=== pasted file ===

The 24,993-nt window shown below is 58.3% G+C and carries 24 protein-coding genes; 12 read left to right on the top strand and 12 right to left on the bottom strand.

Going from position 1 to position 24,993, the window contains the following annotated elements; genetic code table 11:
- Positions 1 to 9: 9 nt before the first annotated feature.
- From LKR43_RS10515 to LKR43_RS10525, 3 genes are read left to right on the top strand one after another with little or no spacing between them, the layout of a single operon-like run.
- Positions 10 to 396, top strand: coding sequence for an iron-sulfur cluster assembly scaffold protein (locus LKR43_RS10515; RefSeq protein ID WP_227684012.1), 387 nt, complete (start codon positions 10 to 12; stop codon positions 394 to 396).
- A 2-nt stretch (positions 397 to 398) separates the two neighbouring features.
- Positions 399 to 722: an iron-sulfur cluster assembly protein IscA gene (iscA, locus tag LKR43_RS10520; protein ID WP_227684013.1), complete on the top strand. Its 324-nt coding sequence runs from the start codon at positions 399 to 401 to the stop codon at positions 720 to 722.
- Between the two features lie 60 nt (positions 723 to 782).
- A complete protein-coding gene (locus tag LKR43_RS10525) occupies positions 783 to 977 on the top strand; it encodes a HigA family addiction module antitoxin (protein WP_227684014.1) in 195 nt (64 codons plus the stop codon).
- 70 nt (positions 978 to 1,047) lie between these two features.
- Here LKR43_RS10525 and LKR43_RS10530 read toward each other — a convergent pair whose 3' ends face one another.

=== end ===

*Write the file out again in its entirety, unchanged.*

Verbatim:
The 24,993-nt window shown below is 58.3% G+C and carries 24 protein-coding genes; 12 read left to right on the top strand and 12 right to left on the bottom strand.

Going from position 1 to position 24,993, the window contains the following annotated elements; genetic code table 11:
- Positions 1 to 9: 9 nt before the first annotated feature.
- From LKR43_RS10515 to LKR43_RS10525, 3 genes are read left to right on the top strand one after another with little or no spacing between them, the layout of a single operon-like run.
- Positions 10 to 396, top strand: coding sequence for an iron-sulfur cluster assembly scaffold protein (locus LKR43_RS10515; RefSeq protein ID WP_227684012.1), 387 nt, complete (start codon positions 10 to 12; stop codon positions 394 to 396).
- A 2-nt stretch (positions 397 to 398) separates the two neighbouring features.
- Positions 399 to 722: an iron-sulfur cluster assembly protein IscA gene (iscA, locus tag LKR43_RS10520; protein ID WP_227684013.1), complete on the top strand. Its 324-nt coding sequence runs from the start codon at positions 399 to 401 to the stop codon at positions 720 to 722.
- Between the two features lie 60 nt (positions 723 to 782).
- A complete protein-coding gene (locus tag LKR43_RS10525) occupies positions 783 to 977 on the top strand; it encodes a HigA family addiction module antitoxin (protein WP_227684014.1) in 195 nt (64 codons plus the stop codon).
- 70 nt (positions 978 to 1,047) lie between these two features.
- Here LKR43_RS10525 and LKR43_RS10530 read toward each other — a convergent pair whose 3' ends face one another.